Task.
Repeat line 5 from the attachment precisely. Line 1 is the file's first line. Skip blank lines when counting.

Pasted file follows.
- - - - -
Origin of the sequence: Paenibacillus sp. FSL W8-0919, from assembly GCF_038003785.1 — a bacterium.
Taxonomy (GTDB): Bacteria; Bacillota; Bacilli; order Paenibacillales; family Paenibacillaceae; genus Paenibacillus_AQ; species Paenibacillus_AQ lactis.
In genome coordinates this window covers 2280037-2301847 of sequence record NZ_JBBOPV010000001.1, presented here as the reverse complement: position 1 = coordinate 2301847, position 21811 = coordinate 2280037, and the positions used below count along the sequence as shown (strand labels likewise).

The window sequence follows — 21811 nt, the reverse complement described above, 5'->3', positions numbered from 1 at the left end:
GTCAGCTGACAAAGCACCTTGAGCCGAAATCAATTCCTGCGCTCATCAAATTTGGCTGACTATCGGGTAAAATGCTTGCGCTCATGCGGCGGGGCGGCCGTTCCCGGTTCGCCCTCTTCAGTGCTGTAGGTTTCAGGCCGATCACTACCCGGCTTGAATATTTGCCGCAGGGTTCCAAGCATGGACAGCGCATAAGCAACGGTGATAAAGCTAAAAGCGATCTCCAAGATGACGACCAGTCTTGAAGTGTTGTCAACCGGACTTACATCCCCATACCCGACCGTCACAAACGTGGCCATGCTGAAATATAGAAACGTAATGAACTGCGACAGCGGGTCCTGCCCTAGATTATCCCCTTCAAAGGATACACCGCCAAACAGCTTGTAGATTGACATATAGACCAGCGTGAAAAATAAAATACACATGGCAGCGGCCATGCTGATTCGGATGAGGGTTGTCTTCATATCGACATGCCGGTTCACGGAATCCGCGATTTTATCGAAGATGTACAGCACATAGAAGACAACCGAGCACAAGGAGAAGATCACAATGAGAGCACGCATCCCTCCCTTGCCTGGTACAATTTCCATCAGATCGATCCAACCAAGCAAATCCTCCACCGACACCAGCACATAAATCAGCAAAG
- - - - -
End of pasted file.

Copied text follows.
GTCAGCTGACAAAGCACCTTGAGCCGAAATCAATTCCTGCGCTCATCAAATTTGGCTGACTATCGGGTAAAATGCTTGCGCTCATGCGGCGGGGCGGCCGTTCCCGGTTCGCCCTCTTCAGTGCTGTAGGTTTCAGGCCGATCACTACCCGGCTTGAATATTTGCCGCAGGGTTCCAAGCATGGACAGCGCATAAGCAACGGTGATAAAGCTAAAAGCGATCTCCAAGATGACGACCAGTCTTGAAGTGTTGTCAACCGGACTTACATCCCCATACCCGACCGTCACAAACGTGGCCATGCTGAAATATAGAAACGTAATGAACTGCGACAGCGGGTCCTGCCCTAGATTATCCCCTTCAAAGGATACACCGCCAAACAGCTTGTAGATTGACATATAGACCAGCGTGAAAAATAAAATACACATGGCAGCGGCCATGCTGATTCGGATGAGGGTTGTCTTCATATCGACATGCCGGTTCACGGAATCCGCGATTTTATCGAAGATGTACAGCACATAGAAGACAACCGAGCACAAGGAGAAGATCACAATGAGAGCACGCATCCCTCCCTTGCCTGGTACAATTTCCATCAGATCGATCCAACCAAGCAAATCCTCCACCGACACCAGCACATAAATCAGCAAAG